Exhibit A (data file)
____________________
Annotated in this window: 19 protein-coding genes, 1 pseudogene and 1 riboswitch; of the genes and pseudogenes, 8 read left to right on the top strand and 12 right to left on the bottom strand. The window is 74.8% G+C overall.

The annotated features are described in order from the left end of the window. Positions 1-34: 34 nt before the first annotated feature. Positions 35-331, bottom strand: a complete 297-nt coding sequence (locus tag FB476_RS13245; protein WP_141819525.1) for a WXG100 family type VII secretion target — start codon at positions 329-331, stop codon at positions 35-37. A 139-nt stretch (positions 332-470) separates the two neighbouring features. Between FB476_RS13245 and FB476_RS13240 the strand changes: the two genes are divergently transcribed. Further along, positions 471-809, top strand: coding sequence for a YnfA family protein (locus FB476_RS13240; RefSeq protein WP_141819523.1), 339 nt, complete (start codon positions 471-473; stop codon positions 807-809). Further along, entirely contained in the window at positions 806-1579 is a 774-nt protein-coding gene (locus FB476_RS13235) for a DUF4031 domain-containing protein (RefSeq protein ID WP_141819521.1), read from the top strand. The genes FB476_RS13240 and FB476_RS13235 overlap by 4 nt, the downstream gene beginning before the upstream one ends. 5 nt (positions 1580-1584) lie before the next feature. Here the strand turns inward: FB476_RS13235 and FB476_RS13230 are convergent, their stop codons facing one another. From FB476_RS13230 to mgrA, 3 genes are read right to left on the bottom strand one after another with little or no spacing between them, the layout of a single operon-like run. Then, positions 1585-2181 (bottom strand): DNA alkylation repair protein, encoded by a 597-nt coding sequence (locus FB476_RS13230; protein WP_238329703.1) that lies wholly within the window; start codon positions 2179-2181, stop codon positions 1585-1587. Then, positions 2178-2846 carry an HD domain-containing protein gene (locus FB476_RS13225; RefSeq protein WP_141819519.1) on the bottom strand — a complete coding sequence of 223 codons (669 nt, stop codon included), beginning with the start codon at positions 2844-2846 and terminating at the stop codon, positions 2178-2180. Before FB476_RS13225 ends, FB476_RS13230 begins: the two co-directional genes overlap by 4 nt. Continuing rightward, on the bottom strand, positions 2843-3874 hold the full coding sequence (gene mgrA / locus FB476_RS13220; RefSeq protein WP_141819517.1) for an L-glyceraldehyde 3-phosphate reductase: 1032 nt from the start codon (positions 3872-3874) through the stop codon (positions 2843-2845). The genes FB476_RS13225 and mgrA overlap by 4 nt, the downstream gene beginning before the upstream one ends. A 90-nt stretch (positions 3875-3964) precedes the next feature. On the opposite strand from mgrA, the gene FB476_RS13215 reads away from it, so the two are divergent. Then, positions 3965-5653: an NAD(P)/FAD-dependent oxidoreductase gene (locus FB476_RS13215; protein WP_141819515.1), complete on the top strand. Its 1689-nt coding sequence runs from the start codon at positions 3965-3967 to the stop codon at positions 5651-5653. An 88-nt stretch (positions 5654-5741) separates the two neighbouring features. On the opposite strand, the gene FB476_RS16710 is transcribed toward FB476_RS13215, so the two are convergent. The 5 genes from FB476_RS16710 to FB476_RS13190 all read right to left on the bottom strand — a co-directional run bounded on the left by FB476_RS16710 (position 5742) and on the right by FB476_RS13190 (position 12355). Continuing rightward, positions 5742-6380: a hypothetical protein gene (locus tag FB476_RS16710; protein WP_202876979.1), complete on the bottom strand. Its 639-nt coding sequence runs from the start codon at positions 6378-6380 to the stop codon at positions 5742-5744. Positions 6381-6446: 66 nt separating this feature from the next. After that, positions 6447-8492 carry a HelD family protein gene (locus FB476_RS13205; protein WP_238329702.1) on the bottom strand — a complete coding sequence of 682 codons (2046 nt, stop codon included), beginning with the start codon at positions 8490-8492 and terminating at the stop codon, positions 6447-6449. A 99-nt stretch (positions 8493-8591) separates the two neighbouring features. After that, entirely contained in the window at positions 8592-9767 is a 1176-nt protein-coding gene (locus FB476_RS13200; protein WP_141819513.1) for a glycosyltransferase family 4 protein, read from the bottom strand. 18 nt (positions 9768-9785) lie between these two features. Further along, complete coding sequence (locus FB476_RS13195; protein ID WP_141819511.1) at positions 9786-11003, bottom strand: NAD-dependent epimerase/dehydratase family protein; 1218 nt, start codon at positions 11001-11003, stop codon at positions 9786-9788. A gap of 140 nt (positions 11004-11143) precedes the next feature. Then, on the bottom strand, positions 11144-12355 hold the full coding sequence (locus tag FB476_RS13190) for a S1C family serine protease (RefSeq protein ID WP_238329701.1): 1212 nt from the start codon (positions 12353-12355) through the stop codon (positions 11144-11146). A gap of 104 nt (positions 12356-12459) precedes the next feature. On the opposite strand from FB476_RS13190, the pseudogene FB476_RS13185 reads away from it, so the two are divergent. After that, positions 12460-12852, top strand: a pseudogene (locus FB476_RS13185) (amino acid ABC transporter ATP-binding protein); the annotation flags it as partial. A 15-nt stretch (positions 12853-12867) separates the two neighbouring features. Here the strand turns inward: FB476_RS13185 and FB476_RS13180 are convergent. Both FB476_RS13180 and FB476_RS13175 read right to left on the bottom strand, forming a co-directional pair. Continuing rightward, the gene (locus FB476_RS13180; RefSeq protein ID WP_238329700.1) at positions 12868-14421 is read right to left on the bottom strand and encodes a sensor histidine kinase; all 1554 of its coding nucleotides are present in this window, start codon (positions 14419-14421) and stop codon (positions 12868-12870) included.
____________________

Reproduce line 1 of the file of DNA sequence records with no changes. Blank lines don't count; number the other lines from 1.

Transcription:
Annotated in this window: 19 protein-coding genes, 1 pseudogene and 1 riboswitch; of the genes and pseudogenes, 8 read left to right on the top strand and 12 right to left on the bottom strand. The window is 74.8% G+C overall.